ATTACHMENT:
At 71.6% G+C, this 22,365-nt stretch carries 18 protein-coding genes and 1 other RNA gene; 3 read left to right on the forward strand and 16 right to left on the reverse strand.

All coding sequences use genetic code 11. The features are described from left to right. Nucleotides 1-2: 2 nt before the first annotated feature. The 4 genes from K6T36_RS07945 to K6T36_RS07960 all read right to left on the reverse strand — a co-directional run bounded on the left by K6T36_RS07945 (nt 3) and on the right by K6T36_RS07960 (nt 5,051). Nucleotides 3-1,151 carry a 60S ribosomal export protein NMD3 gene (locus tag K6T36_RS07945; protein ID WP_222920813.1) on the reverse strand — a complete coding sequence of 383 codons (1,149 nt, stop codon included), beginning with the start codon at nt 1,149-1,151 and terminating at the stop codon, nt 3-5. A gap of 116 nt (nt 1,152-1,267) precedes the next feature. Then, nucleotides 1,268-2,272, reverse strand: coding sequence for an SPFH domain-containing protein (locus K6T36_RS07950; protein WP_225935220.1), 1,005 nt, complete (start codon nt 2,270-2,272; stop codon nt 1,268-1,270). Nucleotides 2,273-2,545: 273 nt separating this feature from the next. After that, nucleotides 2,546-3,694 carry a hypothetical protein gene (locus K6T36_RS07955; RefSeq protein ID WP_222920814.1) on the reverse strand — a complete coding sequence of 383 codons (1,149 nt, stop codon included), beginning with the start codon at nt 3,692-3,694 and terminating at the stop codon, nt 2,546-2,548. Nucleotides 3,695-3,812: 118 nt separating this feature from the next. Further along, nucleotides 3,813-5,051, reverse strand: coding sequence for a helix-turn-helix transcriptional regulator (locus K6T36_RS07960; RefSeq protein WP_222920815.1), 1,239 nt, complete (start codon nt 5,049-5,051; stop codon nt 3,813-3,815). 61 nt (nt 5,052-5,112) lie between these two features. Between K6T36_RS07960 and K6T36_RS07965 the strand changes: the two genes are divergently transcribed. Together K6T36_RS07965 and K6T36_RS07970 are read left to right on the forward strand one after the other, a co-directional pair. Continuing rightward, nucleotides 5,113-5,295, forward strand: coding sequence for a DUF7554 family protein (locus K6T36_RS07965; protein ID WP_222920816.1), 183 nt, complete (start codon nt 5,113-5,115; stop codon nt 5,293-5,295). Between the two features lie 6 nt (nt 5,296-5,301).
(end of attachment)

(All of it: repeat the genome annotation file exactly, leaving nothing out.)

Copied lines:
At 71.6% G+C, this 22,365-nt stretch carries 18 protein-coding genes and 1 other RNA gene; 3 read left to right on the forward strand and 16 right to left on the reverse strand.

All coding sequences use genetic code 11. The features are described from left to right. Nucleotides 1-2: 2 nt before the first annotated feature. The 4 genes from K6T36_RS07945 to K6T36_RS07960 all read right to left on the reverse strand — a co-directional run bounded on the left by K6T36_RS07945 (nt 3) and on the right by K6T36_RS07960 (nt 5,051). Nucleotides 3-1,151 carry a 60S ribosomal export protein NMD3 gene (locus tag K6T36_RS07945; protein ID WP_222920813.1) on the reverse strand — a complete coding sequence of 383 codons (1,149 nt, stop codon included), beginning with the start codon at nt 1,149-1,151 and terminating at the stop codon, nt 3-5. A gap of 116 nt (nt 1,152-1,267) precedes the next feature. Then, nucleotides 1,268-2,272, reverse strand: coding sequence for an SPFH domain-containing protein (locus K6T36_RS07950; protein WP_225935220.1), 1,005 nt, complete (start codon nt 2,270-2,272; stop codon nt 1,268-1,270). Nucleotides 2,273-2,545: 273 nt separating this feature from the next. After that, nucleotides 2,546-3,694 carry a hypothetical protein gene (locus K6T36_RS07955; RefSeq protein ID WP_222920814.1) on the reverse strand — a complete coding sequence of 383 codons (1,149 nt, stop codon included), beginning with the start codon at nt 3,692-3,694 and terminating at the stop codon, nt 2,546-2,548. Nucleotides 3,695-3,812: 118 nt separating this feature from the next. Further along, nucleotides 3,813-5,051, reverse strand: coding sequence for a helix-turn-helix transcriptional regulator (locus K6T36_RS07960; RefSeq protein WP_222920815.1), 1,239 nt, complete (start codon nt 5,049-5,051; stop codon nt 3,813-3,815). 61 nt (nt 5,052-5,112) lie between these two features. Between K6T36_RS07960 and K6T36_RS07965 the strand changes: the two genes are divergently transcribed. Together K6T36_RS07965 and K6T36_RS07970 are read left to right on the forward strand one after the other, a co-directional pair. Continuing rightward, nucleotides 5,113-5,295, forward strand: coding sequence for a DUF7554 family protein (locus K6T36_RS07965; protein ID WP_222920816.1), 183 nt, complete (start codon nt 5,113-5,115; stop codon nt 5,293-5,295). Between the two features lie 6 nt (nt 5,296-5,301).